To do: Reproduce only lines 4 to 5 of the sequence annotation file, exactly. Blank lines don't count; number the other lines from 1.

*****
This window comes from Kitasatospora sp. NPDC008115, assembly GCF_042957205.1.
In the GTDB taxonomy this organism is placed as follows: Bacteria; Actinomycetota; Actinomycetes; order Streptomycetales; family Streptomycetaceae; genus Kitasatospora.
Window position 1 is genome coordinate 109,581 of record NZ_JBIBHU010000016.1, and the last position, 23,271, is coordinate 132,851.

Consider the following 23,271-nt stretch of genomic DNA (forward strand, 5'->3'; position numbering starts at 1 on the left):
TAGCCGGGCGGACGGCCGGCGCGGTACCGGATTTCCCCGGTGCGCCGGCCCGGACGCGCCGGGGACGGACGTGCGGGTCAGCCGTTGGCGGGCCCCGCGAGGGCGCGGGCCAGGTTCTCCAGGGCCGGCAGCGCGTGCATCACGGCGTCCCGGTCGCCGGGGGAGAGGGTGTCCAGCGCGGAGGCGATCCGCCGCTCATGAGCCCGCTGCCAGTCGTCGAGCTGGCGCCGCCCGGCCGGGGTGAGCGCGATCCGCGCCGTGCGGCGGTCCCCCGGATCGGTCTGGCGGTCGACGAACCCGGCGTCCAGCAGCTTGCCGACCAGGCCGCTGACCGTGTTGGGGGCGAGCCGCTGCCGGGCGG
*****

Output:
Consider the following 23,271-nt stretch of genomic DNA (forward strand, 5'->3'; position numbering starts at 1 on the left):
TAGCCGGGCGGACGGCCGGCGCGGTACCGGATTTCCCCGGTGCGCCGGCCCGGACGCGCCGGGGACGGACGTGCGGGTCAGCCGTTGGCGGGCCCCGCGAGGGCGCGGGCCAGGTTCTCCAGGGCCGGCAGCGCGTGCATCACGGCGTCCCGGTCGCCGGGGGAGAGGGTGTCCAGCGCGGAGGCGATCCGCCGCTCATGAGCCCGCTGCCAGTCGTCGAGCTGGCGCCGCCCGGCCGGGGTGAGCGCGATCCGCGCCGTGCGGCGGTCCCCCGGATCGGTCTGGCGGTCGACGAACCCGGCGTCCAGCAGCTTGCCGACCAGGCCGCTGACCGTGTTGGGGGCGAGCCGCTGCCGGGCGG